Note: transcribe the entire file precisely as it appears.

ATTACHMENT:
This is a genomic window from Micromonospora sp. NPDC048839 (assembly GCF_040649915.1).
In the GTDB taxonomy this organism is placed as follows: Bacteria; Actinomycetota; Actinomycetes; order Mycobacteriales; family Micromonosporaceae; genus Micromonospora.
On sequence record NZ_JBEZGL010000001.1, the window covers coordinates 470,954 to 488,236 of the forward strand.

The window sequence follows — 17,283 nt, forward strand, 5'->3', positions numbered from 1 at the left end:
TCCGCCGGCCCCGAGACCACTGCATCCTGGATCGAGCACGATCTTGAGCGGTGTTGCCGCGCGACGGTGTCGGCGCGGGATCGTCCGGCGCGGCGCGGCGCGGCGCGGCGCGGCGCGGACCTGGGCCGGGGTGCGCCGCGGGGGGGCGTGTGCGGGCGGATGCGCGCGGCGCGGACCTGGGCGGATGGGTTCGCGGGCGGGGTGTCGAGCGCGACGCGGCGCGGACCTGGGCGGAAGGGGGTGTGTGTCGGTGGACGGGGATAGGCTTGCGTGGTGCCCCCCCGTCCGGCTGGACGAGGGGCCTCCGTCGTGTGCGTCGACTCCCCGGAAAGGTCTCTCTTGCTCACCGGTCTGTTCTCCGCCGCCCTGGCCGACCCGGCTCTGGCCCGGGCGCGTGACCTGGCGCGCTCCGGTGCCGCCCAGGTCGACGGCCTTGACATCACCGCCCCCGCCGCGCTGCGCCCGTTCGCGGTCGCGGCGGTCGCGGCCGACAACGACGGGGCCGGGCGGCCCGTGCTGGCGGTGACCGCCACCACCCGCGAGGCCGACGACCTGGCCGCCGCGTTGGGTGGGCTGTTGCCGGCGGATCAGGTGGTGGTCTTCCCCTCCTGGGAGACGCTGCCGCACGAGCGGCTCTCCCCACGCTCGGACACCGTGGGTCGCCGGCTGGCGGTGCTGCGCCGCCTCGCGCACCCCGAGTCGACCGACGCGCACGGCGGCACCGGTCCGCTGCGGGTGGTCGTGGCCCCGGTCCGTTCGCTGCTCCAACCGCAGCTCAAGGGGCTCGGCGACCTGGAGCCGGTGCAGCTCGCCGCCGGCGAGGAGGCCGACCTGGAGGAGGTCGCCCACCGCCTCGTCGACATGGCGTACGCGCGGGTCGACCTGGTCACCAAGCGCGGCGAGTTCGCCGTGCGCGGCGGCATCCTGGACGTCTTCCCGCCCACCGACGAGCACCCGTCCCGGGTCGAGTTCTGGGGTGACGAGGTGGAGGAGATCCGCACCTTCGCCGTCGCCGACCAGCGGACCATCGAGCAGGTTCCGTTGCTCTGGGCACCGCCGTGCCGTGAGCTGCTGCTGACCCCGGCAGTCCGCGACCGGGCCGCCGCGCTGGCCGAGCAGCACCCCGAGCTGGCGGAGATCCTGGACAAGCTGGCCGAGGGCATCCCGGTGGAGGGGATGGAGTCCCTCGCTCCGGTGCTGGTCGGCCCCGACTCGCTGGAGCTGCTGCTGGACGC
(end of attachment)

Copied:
This is a genomic window from Micromonospora sp. NPDC048839 (assembly GCF_040649915.1).
In the GTDB taxonomy this organism is placed as follows: Bacteria; Actinomycetota; Actinomycetes; order Mycobacteriales; family Micromonosporaceae; genus Micromonospora.
On sequence record NZ_JBEZGL010000001.1, the window covers coordinates 470,954 to 488,236 of the forward strand.

The window sequence follows — 17,283 nt, forward strand, 5'->3', positions numbered from 1 at the left end:
TCCGCCGGCCCCGAGACCACTGCATCCTGGATCGAGCACGATCTTGAGCGGTGTTGCCGCGCGACGGTGTCGGCGCGGGATCGTCCGGCGCGGCGCGGCGCGGCGCGGCGCGGCGCGGACCTGGGCCGGGGTGCGCCGCGGGGGGGCGTGTGCGGGCGGATGCGCGCGGCGCGGACCTGGGCGGATGGGTTCGCGGGCGGGGTGTCGAGCGCGACGCGGCGCGGACCTGGGCGGAAGGGGGTGTGTGTCGGTGGACGGGGATAGGCTTGCGTGGTGCCCCCCCGTCCGGCTGGACGAGGGGCCTCCGTCGTGTGCGTCGACTCCCCGGAAAGGTCTCTCTTGCTCACCGGTCTGTTCTCCGCCGCCCTGGCCGACCCGGCTCTGGCCCGGGCGCGTGACCTGGCGCGCTCCGGTGCCGCCCAGGTCGACGGCCTTGACATCACCGCCCCCGCCGCGCTGCGCCCGTTCGCGGTCGCGGCGGTCGCGGCCGACAACGACGGGGCCGGGCGGCCCGTGCTGGCGGTGACCGCCACCACCCGCGAGGCCGACGACCTGGCCGCCGCGTTGGGTGGGCTGTTGCCGGCGGATCAGGTGGTGGTCTTCCCCTCCTGGGAGACGCTGCCGCACGAGCGGCTCTCCCCACGCTCGGACACCGTGGGTCGCCGGCTGGCGGTGCTGCGCCGCCTCGCGCACCCCGAGTCGACCGACGCGCACGGCGGCACCGGTCCGCTGCGGGTGGTCGTGGCCCCGGTCCGTTCGCTGCTCCAACCGCAGCTCAAGGGGCTCGGCGACCTGGAGCCGGTGCAGCTCGCCGCCGGCGAGGAGGCCGACCTGGAGGAGGTCGCCCACCGCCTCGTCGACATGGCGTACGCGCGGGTCGACCTGGTCACCAAGCGCGGCGAGTTCGCCGTGCGCGGCGGCATCCTGGACGTCTTCCCGCCCACCGACGAGCACCCGTCCCGGGTCGAGTTCTGGGGTGACGAGGTGGAGGAGATCCGCACCTTCGCCGTCGCCGACCAGCGGACCATCGAGCAGGTTCCGTTGCTCTGGGCACCGCCGTGCCGTGAGCTGCTGCTGACCCCGGCAGTCCGCGACCGGGCCGCCGCGCTGGCCGAGCAGCACCCCGAGCTGGCGGAGATCCTGGACAAGCTGGCCGAGGGCATCCCGGTGGAGGGGATGGAGTCCCTCGCTCCGGTGCTGGTCGGCCCCGACTCGCTGGAGCTGCTGCTGGACGC